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YouTube recently revealed new ways to see what search queries are leading viewers to videos, including both videos on your own channel and across the wider YouTube audience through an experimental new feature called Search Insights.

Additionally, Search Insights can help creators identify content gaps where users aren’t finding content ideal for their searches, to plan your future content around.

What Is YouTube Search Insights?

As detailed on the YouTube Creator’s Insider channel last week, YouTube Search Insights allows users to explore search data across the platform from the past 28 days, provided there is enough data.

The feature is split across two tabs. The first tab focuses on your channel and how users find your content, while the second shows keyword data from thousands of topics on the platform.

Along with the expected query data, such as search volume and high volume search topics, YouTube is also experimenting with identifying “content gaps”. This is when a viewer can’t find the content they were looking for with a query.

Do You Have Access?

As an ongoing test, YouTube has not opened these new features to all users. 

To see if you have access to Search Insights, first, log into YouTube Studio and select “Analytics” from the menu on the left.

Within the Analytics tab, look for a section called “Research”. If you have access to Search Insights, you will then see three tabs: “Your viewers’ searches”, “searchers across YouTube”, and “saved searches.”

While the new feature is in its early stages, YouTube says it will have more information in the future when it expands access to more users or you can watch the full announcement below:

In the past, YouTube and its parent company, Google, have played very coy when it comes to its search and recommendation algorithms. Instead of explaining how it choose which videos to suggest, the video platform has preferred to simply offer tips for increasing a channel’s visibility.

Now, the company’s VP of Engineering is opening up, with what is likely the most in-depth explanation of how the company chooses and ranks which videos appear on users’ home screens. 

In a blog post and corresponding video Q&A,  Cristos Goodrow aims to provide specific answers about what signals matter, which don’t, and how the YouTube recommendation system works under the hood:

“We want these systems to be publicly understood, so let me explain how they work, how they’ve evolved, and why we’ve made delivering responsible recommendations our top priority.”

The Goal of YouTube Recommendations

First and foremost, Cristos lays out that the company recognizes the immense influence of its recommendation algorithm and works intensely to deliver videos that will make each viewer satisfied across their huge range of tastes and interests.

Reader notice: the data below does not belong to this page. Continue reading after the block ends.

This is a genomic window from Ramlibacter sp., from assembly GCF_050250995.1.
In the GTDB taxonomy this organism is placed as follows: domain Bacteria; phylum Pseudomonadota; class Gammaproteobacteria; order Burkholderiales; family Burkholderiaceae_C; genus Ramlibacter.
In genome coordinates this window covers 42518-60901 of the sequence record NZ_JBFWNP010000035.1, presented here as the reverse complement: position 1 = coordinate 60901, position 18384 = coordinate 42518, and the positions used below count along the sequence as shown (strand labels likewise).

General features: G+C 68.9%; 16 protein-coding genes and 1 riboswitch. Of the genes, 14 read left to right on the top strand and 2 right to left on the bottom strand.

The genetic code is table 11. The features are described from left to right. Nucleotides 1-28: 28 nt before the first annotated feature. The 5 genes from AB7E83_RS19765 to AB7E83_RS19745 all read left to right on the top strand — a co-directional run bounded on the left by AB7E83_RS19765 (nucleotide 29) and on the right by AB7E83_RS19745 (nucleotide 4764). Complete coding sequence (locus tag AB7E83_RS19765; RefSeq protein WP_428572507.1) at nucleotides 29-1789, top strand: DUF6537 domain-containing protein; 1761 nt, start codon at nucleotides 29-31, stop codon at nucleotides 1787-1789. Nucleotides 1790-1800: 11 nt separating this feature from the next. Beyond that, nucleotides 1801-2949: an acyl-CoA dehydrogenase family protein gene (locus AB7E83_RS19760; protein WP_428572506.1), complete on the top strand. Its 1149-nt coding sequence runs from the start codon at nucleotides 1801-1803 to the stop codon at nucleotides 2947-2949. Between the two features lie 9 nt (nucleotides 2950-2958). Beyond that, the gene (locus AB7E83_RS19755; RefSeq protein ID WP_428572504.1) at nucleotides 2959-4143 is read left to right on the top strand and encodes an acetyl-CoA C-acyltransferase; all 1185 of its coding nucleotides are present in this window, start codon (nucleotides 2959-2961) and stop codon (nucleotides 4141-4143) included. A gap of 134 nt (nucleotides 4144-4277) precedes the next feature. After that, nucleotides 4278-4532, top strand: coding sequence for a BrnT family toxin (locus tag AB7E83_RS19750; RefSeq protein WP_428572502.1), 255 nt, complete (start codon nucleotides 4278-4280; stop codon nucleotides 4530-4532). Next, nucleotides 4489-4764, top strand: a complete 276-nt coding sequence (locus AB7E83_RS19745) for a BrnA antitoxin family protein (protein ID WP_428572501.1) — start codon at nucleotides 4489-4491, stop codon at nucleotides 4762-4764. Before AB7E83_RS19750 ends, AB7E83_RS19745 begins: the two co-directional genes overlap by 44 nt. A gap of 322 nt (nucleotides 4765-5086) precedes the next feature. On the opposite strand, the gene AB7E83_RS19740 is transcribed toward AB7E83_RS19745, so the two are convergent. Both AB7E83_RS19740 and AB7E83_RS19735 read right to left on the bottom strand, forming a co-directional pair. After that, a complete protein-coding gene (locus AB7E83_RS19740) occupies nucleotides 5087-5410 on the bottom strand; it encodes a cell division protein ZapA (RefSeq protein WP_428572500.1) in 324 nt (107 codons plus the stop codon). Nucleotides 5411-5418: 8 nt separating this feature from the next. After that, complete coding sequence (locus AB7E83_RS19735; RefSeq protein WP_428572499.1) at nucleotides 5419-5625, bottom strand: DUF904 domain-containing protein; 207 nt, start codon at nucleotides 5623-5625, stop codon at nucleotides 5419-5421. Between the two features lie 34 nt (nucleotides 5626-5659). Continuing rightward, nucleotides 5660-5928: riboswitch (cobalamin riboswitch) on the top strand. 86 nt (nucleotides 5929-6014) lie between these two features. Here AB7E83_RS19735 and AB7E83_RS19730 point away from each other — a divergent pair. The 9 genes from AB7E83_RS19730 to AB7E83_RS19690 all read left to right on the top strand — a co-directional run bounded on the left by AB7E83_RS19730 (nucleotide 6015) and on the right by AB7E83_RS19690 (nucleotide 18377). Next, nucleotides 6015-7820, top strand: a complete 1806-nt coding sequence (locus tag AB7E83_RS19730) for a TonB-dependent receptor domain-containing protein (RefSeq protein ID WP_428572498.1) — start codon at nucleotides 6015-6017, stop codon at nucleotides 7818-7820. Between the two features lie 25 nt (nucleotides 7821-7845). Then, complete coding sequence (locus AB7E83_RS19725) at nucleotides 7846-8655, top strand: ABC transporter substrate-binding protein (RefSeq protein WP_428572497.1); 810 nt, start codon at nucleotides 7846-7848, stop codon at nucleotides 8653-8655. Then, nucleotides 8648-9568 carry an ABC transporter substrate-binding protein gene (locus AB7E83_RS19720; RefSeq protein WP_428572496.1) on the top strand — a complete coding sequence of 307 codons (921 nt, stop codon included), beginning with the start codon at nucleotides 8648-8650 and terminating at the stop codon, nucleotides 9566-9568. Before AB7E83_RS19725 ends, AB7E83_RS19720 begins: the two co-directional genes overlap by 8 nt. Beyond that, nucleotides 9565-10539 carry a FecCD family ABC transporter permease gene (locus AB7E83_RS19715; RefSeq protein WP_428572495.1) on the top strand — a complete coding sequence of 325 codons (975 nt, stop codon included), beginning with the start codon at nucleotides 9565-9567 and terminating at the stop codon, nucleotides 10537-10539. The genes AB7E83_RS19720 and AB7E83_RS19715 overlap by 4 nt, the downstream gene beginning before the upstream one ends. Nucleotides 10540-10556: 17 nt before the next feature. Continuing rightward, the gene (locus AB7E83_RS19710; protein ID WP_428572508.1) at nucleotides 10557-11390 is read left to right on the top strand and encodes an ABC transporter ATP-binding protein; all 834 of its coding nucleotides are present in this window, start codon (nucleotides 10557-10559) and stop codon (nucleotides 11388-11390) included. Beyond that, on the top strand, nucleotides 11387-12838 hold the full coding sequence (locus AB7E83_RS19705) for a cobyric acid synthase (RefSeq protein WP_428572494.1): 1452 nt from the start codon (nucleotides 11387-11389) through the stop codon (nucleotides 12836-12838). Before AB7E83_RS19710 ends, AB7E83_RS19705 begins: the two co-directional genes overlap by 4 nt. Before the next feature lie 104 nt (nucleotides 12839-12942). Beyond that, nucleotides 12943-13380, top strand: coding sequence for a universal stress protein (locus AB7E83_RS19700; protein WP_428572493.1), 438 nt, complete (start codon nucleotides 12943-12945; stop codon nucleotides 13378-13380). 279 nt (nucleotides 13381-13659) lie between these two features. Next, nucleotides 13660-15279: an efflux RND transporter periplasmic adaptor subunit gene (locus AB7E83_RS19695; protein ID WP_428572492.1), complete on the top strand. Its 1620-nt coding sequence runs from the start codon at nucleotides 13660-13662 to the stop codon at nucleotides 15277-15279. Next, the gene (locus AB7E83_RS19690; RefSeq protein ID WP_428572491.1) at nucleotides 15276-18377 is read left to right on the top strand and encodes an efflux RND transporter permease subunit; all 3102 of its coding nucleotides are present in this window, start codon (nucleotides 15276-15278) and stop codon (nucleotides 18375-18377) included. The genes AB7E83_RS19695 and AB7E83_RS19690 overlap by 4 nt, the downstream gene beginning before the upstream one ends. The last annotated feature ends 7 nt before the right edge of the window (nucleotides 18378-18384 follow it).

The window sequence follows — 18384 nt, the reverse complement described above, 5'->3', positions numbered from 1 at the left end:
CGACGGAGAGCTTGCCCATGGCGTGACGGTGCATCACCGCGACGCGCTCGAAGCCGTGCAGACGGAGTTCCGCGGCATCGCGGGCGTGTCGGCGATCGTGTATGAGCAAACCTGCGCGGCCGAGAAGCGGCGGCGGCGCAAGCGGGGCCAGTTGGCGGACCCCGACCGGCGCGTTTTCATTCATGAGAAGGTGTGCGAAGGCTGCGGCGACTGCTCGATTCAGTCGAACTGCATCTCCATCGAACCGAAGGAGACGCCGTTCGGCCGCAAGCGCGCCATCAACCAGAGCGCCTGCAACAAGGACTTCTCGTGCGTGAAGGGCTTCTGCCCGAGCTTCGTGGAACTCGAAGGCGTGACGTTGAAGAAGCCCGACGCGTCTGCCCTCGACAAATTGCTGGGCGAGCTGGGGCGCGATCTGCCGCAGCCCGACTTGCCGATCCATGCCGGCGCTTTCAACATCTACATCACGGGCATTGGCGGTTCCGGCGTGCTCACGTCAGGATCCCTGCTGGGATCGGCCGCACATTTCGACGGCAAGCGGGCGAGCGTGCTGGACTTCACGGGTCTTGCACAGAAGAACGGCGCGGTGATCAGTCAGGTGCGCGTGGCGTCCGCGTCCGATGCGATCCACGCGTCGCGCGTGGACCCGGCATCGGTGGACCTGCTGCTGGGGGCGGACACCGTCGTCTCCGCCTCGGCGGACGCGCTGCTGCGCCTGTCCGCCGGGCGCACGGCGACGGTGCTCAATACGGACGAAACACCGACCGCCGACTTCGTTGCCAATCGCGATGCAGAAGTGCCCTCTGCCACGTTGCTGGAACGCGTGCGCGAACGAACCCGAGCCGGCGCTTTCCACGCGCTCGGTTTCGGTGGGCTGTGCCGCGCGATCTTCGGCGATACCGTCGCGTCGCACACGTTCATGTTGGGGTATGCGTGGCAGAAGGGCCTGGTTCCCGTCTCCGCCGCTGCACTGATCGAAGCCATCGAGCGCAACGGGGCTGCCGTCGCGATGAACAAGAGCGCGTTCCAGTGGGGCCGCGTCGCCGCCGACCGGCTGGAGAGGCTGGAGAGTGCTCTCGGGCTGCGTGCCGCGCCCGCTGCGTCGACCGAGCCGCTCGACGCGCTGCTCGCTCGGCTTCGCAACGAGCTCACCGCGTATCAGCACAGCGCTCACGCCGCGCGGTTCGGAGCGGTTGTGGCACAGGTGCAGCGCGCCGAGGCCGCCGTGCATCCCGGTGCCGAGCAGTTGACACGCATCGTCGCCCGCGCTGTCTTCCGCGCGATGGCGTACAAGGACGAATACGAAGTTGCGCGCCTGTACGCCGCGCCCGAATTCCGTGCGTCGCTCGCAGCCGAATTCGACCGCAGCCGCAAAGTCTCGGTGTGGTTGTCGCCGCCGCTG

As Goodrow says, “there’s an audience for almost every video, and the job of our recommendation system is to find that audience.”

How Watchtime and Retention Affect Recommendations

Both overall video watchtime and retention rates are widely believed to factor into how likely a channel’s videos are to be included in users’ recommendations. What is much less clear, is whether raw viewing times or retention rates matter more. 

Unfortunately, Goodrow can’t provide much clarification here because the answer varies on a case-by-case basis. 

He explains that YouTube’s data generally shows that viewers who stick around for a greater percentage of a video are more likely to be satisfied. However, this is not the case for every type of video. 

For example, some types of videos tend to have lower retention rates but are still able to provide viewers with the information they are seeking. 

Additionally, the algorithm considers users’ viewing habits when deciding how to rank videos. How much weight it puts into a video’s watchtime and retention varies entirely based on which factor the algorithm believes is most important to each user.

Why Getting Recommended Takes Time

Newer creators often express frustration regarding how difficult it can seem to be to make it into recommendations. In many cases, it can take months before any of a channel’s videos start getting recommended. Even worse, the videos that get recommended may be months old at this point, making them potentially outdated or irrelevant. 

According to Goodrow, though, this is not intended to occur. YouTube’s recommendation system ideally will start surfacing videos immediately after they are uploaded to ensure the best performance. 

Where this breaks down is in trying to understand and recommend videos from new channels.

Without signals from users, YouTube doesn’t always understand exactly who a channel or video is relevant for. In this case, it may take longer for the system to start recommending the channel’s videos while it gathers more information.

Why Big Channels Dominate The Recommended Feed

Another point of contention for many YouTube users is that the recommended feed seems to favor larger, more established creators who are already well known. Instead, many say they want to see more content from new channels they have never heard of before.

Unfortunately, this problem is a result of the same issues driving the problem detailed above. 

Without information from users about the quality or value of a channel’s videos, it is hard for YouTube to accurately recommend the channel and its content for users. 

Because of this, driving user engagement through likes, subscribes, and comments is crucial for helping smaller channels be included in the recommendations. 


The full blog post and video from Cristos Goodrow go into much, much more detail about YouTube’s recommendation systems and how it selects which videos to highlight. If your brand is using the platform to connect with new audiences, build a loyal following, or drive sales, I strongly encourage checking them out for more when you have the time.